• Medical conditions. New or undiagnosed medical conditions can create situations that increase the chance of dehydration. Diabetes, in particular, can cause excess urination that can lead to fluid imbalance in the body.²


Signs and Symptoms of Dehydration in Elderly Adults

It is important to watch for signs of dehydration in older adults. Some of the symptoms of dehydration can mimic other conditions and may go overlooked until the problem becomes much more dangerous.²

Some of the more obvious signs of dehydration are:

  • Dry mucous membranes. Reports of dry mouth or dry eyes should be taken seriously. These are often the first signs of dehydration.²
  • Darker colored urine. Often the most easily noticed effect of reduced fluid intake is the darkening of urine to a dark yellow or deep gold color. If urine color becomes brown or red, get medical attention immediately.³
  • Dry skin. While the elderly tend to have dry skin, it is important to note if there are changes such as an increase in itching, flaking, or “tenting,” which is the lack of elasticity and return to normal position when skin on the back of the hand is gently pinched.⁴
  • Reduced urine output or constipation. Not enough fluid coming in will mean less fluid coming out. Fewer trips to the bathroom or a tendency toward constipation can be signs of not getting enough fluids.³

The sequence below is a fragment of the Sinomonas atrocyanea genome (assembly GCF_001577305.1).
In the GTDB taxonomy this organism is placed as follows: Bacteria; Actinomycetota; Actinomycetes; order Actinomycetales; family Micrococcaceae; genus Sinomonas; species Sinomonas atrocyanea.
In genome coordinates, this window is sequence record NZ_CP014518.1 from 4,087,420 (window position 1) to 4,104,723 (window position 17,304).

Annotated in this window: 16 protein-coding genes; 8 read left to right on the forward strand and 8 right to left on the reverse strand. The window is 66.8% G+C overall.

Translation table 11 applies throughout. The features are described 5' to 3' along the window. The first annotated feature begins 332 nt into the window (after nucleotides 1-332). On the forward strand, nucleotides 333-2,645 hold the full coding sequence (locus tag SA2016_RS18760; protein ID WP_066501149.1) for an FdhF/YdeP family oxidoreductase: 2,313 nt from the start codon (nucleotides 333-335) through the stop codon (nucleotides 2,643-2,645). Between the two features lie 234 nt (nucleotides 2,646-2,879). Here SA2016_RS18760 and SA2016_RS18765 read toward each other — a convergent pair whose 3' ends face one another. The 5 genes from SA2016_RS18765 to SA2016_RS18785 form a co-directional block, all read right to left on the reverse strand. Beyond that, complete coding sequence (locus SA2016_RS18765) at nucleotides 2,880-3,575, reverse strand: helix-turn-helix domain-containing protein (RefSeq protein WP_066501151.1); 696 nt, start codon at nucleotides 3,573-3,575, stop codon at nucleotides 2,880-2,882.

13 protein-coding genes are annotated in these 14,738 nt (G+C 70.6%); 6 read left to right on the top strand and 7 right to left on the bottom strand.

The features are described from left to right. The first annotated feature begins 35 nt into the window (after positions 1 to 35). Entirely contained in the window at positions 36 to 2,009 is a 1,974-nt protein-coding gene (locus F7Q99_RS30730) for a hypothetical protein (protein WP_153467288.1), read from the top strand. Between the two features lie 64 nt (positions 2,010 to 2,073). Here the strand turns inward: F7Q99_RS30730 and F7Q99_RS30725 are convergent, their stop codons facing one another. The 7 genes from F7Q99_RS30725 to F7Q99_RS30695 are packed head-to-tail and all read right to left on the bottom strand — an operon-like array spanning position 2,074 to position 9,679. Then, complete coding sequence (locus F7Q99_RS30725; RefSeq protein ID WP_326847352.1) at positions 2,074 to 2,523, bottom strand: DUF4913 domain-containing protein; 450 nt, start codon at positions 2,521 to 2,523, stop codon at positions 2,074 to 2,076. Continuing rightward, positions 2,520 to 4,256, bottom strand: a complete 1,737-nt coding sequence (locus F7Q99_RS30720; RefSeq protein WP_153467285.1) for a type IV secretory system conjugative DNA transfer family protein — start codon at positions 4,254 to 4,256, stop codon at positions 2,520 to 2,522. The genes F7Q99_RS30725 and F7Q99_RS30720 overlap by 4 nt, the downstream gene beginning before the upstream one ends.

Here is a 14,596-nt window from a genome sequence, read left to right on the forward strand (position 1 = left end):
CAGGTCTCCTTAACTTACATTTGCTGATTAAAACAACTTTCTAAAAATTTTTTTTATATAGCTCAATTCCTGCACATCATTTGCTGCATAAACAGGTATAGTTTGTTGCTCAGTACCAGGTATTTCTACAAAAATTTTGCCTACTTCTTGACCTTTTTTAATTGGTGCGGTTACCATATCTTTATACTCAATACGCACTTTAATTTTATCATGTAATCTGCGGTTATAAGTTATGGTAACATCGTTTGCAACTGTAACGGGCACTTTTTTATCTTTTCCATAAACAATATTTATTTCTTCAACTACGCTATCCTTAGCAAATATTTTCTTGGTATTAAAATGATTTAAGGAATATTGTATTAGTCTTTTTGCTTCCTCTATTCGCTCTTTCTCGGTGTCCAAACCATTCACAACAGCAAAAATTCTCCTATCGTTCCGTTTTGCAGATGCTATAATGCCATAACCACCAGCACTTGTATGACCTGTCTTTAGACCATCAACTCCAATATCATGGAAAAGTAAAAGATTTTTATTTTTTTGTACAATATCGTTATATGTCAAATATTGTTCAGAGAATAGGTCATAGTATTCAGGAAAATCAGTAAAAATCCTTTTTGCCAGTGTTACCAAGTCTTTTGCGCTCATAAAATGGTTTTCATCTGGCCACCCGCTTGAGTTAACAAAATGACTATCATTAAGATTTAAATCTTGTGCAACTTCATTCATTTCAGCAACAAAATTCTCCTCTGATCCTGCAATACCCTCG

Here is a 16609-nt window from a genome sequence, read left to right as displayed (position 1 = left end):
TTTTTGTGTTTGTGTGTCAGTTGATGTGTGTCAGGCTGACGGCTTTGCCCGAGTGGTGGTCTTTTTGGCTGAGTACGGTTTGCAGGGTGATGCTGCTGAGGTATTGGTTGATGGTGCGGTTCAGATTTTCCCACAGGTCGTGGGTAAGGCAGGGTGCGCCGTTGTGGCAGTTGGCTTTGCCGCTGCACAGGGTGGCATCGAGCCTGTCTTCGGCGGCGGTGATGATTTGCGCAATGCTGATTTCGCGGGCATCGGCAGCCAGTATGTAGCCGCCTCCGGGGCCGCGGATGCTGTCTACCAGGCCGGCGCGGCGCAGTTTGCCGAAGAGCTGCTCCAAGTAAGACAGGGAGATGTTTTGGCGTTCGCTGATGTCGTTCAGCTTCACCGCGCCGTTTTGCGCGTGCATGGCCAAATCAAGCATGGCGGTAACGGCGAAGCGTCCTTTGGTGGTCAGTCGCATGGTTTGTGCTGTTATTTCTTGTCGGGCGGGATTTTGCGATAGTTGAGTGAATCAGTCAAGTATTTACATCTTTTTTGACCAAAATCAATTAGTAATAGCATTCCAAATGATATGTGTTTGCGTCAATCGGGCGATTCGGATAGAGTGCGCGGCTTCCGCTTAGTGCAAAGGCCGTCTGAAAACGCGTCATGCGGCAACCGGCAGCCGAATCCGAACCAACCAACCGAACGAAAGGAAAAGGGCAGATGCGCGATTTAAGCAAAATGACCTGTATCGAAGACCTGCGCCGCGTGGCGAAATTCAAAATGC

• Increase in leg and muscle cramps. Muscles need adequate fluids and electrolytes to function well. A lack of fluids, and the salts and minerals that come with them, can create painful muscle spasms.¹

If dehydration goes on for too long, the situation can become a health crisis. Dehydration not only causes problems in organ and systems functioning but can also create a dangerous fall risk for elderly adults.²

Some of the more severe dehydration symptoms are:

  • A sense of vertigo or dizziness, particularly upon rising to standing from a sitting or lying position, can be a sign of dehydration.²
  • Increased heart rate. When there is less fluid volume in the cardiovascular system, the body tries to compensate by moving the blood around more quickly. This results in an increased or rapid heart rate, particularly with exertion.⁴
  • Falls and fainting. If the cardiovascular system cannot compensate well enough for the lack of fluid volume, the dehydrated older adult may lose consciousness or become unstable enough to fall.³
  • Becoming disoriented. Severe dehydration can create cognitive issues resulting in confusion or the appearance of being disoriented.³